Members from an Oregon fraternity and sorority left a half-mile-wide swath of trash, empty bottles, tents and coolers at a California lake campsite following their annual trip over the weekend.
The National Forest Service said dozens of workers spent at least five hours cleaning up the mess on Slaughterhouse Island in Lake Shasta.
Pictures surfaced on social media showing the mess, including items branded with University of Oregon logos and a cooler with the Lambda Chi Alpha Greek fraternity letters on it. The Los Angeles Times reported condoms, tampons, human waste and about 90 tents were among some of the items found at the lake.
The University of Oregon said it’s investigating whether other fraternities or sororities were responsible for the mess, university spokesman Tobin Klinger said. The investigation won't be easy given the large number of people there and possibility that other schools were involved, he added.
"You're going to have a variety of people, not exclusively one fraternity or sorority, not exclusively one university, not exclusively Greek, non-Greek," Klinger explained.
Robin Holmes, vice president for student life at the university, said in a statement that fraternities and sororities all along the West Coast take trips to the area each year and called the remnants left by the members “disgraceful.”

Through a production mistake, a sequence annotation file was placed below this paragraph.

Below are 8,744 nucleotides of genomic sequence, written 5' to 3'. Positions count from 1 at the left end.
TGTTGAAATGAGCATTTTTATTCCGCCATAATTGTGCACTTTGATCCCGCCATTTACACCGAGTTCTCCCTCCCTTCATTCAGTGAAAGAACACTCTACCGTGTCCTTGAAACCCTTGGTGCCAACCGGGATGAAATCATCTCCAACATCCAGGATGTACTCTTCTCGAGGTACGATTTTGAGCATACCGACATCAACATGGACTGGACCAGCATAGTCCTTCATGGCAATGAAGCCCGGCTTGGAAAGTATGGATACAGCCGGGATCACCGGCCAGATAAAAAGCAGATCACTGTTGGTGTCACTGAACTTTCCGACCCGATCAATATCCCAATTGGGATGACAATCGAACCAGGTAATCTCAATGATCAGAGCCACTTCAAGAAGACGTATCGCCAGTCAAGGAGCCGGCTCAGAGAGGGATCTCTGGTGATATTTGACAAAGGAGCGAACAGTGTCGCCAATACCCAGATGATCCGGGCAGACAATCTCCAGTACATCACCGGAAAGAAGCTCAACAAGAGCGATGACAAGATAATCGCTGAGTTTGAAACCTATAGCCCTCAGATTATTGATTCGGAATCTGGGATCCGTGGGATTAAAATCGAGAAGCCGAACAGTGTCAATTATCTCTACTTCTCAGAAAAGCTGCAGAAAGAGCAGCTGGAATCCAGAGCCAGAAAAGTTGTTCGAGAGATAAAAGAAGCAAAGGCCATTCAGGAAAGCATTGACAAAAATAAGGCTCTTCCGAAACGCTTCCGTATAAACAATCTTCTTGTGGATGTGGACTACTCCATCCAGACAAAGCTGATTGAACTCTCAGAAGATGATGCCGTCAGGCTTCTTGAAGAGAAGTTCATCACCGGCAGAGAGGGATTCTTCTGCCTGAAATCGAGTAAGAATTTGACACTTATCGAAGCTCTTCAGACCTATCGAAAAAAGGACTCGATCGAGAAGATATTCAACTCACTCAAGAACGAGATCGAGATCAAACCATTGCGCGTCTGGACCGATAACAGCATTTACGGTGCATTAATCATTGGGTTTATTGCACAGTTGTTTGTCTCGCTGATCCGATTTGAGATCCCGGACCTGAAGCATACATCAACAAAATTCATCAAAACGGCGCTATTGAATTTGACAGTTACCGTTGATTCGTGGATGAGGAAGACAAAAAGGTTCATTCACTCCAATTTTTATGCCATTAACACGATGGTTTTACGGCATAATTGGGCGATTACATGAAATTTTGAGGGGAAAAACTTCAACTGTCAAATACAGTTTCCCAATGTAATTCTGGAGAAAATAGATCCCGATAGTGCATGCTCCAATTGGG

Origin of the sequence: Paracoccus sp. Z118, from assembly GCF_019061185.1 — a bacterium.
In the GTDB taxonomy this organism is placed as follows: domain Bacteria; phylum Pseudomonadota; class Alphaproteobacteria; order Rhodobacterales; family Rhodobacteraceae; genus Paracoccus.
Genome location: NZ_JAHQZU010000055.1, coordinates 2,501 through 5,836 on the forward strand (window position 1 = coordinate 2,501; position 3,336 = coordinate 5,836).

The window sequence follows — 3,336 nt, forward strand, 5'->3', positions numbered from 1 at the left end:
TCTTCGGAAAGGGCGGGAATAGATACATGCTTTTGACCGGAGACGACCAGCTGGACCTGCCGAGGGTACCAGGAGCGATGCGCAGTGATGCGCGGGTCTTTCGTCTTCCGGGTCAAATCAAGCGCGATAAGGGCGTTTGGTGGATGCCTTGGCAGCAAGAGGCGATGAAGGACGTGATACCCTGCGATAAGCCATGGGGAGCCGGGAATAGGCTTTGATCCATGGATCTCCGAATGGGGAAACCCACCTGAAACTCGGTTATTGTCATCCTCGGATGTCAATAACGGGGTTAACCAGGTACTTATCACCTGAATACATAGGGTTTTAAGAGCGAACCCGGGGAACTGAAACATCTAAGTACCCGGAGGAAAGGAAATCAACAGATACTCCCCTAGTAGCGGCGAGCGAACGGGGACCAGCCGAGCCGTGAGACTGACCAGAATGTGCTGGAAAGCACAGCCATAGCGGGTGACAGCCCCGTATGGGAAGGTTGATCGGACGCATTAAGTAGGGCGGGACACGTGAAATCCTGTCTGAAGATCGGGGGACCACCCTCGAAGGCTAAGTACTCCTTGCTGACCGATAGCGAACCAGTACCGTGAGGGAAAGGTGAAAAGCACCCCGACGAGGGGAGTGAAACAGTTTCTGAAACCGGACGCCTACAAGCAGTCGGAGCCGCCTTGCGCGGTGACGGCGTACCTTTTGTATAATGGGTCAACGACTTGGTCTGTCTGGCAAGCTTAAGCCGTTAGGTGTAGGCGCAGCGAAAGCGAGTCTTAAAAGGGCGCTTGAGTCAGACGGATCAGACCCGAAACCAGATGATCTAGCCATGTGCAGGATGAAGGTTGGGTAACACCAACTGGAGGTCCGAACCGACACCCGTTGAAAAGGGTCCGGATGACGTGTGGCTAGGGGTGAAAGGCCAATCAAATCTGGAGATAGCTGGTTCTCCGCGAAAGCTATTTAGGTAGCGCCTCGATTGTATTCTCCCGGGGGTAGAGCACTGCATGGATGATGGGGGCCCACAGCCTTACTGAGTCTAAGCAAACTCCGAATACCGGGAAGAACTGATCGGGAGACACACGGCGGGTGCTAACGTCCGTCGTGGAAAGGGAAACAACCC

"We are working with authorities to learn all we can and determine who is responsible," she said.
Rangers said they were unsure whether the area would be totally clean before the Memorial Day holiday weekend, according to SF Gate.
"Their attitude is we'll pick it up later," Shasta Boating Safety Unit Sgt. Rob Sandbloom told the Daily Emerald Monday. "If you're at your mom's house are you just going to throw a can down and pee on her couch and say you'll clean it up later? No, you wouldn't. And they say they wouldn't, so don't do it here."
The national Lambda Chi Alpha fraternity suspended the activities of its University of Oregon chapter, Holmes said.
The chapter is cooperating with the university's investigation and will hold the people involved accountable, it said in a statement posted on the university's fraternity and sorority life Facebook page.
The group also said it had reached out to the forest service to help with the cleanup.
The Associated Press contributed to this report.